Islamic State releases new video with British journalist
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Islamic State releases new video with British journalist

John Cantlie, kidnapped by Islamist radicals in Syria, calls on UK, Americans to oppose military action in Iraq and Syria

Ilan Ben Zion, a reporter at the Associated Press, is a former news editor at The Times of Israel. He holds a Masters degree in Diplomacy from Tel Aviv University and an Honors Bachelors degree from the University of Toronto in Near and Middle Eastern Civilizations, Jewish Studies, and English.

UK journalist John Cantlie speaks in an IS video released Thursday, September 18, 2014. (screen capture: YouTube)
UK journalist John Cantlie speaks in an IS video released Thursday, September 18, 2014. (screen capture: YouTube)

A video released by the Islamic State on Thursday features a captive British journalist telling viewers that the Western press lies about IS and that Western governments should negotiate for their citizens’ release.

In a YouTube video entitled “Lend me your ears,” British reporter John Cantlie encourages British and Americans to oppose military action against IS and accuses the media of distorting facts about IS to drum up support for war. YouTube removed the video shortly after it was uploaded, citing a violation of its violence policy.

“I know what you’re thinking, you’re thinking ‘he’s only doing this because he’s a prisoner. He’s got a gun at his head and he’s forced to do this,'” Cantlie says, gesturing with his hand to indicate a gun pointed at his head.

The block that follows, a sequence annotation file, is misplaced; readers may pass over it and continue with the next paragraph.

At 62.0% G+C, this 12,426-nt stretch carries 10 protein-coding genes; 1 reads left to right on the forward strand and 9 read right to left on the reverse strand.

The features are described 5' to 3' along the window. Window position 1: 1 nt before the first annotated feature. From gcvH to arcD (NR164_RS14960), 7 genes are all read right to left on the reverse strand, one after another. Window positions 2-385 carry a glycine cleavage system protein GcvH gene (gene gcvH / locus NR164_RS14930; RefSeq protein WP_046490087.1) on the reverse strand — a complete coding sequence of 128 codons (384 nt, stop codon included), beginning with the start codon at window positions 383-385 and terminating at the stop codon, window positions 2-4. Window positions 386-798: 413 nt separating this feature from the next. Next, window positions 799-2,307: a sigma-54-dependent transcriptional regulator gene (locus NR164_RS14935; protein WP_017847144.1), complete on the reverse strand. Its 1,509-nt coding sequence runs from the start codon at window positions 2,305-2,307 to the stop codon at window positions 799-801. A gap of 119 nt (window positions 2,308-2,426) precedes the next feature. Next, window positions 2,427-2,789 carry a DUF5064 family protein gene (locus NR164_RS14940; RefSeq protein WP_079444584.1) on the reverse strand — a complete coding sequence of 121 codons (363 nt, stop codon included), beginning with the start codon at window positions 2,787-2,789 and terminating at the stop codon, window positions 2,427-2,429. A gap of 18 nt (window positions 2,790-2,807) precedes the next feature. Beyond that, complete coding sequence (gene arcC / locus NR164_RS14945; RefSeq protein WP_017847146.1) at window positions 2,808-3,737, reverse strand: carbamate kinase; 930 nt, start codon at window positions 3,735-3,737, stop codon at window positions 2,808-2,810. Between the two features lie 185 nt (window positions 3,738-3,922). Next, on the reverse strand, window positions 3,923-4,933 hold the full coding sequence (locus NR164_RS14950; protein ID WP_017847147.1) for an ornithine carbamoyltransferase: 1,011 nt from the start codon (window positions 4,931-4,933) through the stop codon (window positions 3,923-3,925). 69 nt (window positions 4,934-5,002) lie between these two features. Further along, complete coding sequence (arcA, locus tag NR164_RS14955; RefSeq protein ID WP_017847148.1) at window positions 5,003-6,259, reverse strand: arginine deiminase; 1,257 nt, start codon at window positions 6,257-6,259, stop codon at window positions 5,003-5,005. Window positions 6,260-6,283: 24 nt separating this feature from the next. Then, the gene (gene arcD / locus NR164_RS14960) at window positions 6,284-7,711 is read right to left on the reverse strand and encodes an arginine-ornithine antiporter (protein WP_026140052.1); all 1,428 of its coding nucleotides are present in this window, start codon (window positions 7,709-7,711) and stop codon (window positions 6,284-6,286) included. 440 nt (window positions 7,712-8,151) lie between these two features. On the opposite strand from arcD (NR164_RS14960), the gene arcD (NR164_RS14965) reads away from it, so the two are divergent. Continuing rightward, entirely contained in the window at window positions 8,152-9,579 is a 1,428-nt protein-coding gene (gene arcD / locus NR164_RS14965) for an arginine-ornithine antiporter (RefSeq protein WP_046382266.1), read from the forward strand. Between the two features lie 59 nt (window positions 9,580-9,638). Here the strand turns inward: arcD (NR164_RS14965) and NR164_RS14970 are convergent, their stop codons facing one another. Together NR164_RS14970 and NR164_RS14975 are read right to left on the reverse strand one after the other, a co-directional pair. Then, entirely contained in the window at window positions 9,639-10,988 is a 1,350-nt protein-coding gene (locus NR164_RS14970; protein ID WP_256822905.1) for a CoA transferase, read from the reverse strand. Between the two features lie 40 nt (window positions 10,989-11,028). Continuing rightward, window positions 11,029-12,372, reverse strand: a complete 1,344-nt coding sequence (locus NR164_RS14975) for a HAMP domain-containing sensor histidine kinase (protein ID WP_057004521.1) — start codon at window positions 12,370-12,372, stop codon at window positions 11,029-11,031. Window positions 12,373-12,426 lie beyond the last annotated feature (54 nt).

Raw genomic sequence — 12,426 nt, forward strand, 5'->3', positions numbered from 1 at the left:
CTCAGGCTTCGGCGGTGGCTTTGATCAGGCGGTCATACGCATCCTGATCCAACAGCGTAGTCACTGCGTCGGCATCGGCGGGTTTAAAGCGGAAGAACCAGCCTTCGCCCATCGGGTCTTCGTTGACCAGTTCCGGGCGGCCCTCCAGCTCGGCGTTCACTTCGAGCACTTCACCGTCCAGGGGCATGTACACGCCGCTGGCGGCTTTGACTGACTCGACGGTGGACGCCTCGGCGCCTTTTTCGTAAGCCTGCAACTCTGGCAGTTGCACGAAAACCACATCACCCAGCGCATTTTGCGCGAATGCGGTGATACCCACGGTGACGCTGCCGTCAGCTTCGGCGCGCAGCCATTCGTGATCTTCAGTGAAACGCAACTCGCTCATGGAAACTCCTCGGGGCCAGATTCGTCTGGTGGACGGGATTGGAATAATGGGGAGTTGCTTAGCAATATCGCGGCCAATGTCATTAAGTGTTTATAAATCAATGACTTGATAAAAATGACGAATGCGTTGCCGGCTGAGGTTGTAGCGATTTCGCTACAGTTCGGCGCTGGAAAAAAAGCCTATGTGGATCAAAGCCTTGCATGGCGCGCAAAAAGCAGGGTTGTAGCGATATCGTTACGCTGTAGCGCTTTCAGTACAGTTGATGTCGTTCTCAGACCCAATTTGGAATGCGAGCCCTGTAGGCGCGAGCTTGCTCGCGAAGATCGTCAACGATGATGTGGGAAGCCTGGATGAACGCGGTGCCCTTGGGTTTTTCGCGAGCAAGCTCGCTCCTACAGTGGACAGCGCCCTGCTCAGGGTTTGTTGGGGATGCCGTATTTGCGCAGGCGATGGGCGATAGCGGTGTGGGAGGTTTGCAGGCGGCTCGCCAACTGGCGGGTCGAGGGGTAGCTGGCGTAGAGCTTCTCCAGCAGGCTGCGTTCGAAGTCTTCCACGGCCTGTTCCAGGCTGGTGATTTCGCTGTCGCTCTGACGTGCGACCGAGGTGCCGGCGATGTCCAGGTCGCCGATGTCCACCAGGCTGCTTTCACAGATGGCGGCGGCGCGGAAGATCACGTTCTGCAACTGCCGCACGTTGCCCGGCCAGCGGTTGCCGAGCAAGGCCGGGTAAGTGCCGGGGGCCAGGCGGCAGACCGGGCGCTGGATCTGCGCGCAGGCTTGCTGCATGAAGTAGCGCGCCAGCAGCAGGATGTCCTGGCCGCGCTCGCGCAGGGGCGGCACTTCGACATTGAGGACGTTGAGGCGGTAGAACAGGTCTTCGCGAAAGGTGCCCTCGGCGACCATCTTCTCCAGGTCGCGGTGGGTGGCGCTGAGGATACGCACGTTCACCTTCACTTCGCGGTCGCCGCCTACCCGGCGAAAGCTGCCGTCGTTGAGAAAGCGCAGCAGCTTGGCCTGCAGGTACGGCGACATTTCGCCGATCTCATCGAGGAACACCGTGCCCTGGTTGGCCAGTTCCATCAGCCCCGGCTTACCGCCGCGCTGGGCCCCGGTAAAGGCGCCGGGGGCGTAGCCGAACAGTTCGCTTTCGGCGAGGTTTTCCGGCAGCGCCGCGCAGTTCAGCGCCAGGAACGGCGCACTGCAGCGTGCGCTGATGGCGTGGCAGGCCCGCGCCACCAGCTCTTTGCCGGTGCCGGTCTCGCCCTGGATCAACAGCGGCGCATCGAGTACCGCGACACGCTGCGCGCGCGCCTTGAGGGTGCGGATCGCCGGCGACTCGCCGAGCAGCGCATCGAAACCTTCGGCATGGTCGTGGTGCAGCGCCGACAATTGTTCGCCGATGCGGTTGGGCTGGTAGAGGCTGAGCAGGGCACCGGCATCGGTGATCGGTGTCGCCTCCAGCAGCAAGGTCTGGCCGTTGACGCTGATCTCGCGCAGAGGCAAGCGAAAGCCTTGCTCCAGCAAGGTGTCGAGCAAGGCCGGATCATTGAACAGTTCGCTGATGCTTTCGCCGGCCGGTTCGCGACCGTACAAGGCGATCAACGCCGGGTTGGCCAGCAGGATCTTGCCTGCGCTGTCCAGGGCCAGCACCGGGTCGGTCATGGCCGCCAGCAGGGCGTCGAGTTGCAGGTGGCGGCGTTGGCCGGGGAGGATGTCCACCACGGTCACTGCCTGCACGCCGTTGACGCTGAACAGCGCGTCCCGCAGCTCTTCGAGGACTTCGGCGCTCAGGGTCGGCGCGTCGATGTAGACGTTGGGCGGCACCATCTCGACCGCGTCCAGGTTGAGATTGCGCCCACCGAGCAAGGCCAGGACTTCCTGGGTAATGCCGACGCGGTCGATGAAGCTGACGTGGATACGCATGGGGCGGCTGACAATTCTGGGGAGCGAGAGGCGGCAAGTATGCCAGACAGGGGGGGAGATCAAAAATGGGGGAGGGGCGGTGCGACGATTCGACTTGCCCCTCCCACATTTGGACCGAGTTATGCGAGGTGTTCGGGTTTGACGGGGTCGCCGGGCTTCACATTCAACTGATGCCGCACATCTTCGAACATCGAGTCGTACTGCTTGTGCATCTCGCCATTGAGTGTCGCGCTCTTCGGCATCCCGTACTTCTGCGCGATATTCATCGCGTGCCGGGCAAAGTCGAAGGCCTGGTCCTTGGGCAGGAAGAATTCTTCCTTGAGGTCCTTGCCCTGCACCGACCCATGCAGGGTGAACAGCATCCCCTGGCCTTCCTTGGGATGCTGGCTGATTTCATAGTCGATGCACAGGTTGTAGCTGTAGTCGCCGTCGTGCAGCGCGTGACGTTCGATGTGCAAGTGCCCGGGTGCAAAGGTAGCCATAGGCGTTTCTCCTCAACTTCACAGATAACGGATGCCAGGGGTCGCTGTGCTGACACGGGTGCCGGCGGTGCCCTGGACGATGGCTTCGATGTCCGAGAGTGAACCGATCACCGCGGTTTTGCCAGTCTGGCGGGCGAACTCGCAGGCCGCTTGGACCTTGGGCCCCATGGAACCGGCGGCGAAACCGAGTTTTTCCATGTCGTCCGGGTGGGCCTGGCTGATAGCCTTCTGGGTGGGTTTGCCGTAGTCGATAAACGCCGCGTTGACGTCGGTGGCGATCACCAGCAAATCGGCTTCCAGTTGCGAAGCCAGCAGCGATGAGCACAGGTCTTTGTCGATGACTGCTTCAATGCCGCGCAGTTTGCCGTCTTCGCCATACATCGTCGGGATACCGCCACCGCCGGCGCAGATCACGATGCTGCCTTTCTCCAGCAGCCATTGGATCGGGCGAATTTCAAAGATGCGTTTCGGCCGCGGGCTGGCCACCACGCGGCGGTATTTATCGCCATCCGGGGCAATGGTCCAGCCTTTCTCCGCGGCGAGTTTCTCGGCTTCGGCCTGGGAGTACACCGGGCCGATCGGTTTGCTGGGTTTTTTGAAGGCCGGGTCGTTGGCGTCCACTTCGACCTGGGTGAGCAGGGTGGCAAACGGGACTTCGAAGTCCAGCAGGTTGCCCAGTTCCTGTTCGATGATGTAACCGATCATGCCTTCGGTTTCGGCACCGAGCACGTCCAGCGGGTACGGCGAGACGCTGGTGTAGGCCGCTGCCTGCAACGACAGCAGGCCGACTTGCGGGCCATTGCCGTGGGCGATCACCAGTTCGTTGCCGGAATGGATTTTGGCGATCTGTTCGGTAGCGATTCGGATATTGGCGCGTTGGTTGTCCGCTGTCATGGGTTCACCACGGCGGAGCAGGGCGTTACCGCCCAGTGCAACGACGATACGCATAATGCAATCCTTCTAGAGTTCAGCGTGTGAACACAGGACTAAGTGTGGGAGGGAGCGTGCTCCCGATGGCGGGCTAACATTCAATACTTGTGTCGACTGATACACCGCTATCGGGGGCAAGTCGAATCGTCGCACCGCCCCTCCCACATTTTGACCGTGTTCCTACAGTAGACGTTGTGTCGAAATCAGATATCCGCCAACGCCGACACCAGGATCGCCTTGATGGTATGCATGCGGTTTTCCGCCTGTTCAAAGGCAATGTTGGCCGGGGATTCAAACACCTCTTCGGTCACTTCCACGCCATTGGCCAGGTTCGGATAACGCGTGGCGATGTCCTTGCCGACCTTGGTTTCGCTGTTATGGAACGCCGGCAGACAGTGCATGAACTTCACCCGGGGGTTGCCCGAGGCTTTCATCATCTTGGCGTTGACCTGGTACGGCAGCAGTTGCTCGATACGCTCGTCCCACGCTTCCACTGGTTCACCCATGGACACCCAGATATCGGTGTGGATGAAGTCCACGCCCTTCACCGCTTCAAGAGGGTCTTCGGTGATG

“I am a prisoner, that I cannot deny. But seeing as I’ve been abandoned by my government and my fate now lies in the hands of the Islamic State, I have nothing to lose,” he says.

Unlike previous IS videos of Anglophone captives, Cantlie is not held at knifepoint, and no IS fighters appear onscreen.

Cantlie mentions in the video that he was captured by IS after coming to Syria in 2012, but doesn’t inform viewers that he was previously kidnapped and released by a group of Islamist extremists in Syria in July 2012. Cantlie returned to Syria after his release, reportedly with executed reporter James Foley, and has been held captive by IS since.

He says the video was part of a new series of clips. Recent months have seen a series of three videos released by IS depicting the beheadings of US reporters James Foley and Steven Sotloff and British aid worker David Haines.

“I want to take this opportunity to convey some facts that you can verify, facts that, if you contemplate, might help in preserving lives,” he says, acknowledging that his own life might be at risk.

Cantlie says in the three-minute video that Western media “twist and manipulate” the truth about the Islamic State and are working to “drag the public back to the abyss of another war with the Islamic State.”

“After two disastrous and hugely unpopular wars in Afghanistan and Iraq, why is it that our governments are so keen to get involved in yet another unwinnable conflict?” he asks.

The video appeared on the Internet days after the US government approved training for Syrian rebel groups, and a week after US President Barack Obama laid out his plan for an American campaign against the radical Islamist group controlling large swaths of western Iraq and eastern Syria.

Cantlie says that over the course of the video series, he will present the truth about IS. “There are two sides to every story. Think you’re getting the whole picture?”

“It’s very alarming to see where this is all headed, and it looks like history repeating itself, yet again,” he says. “There is time to change this seemingly inevitable sequence of events, but only if you, the public, act now.”

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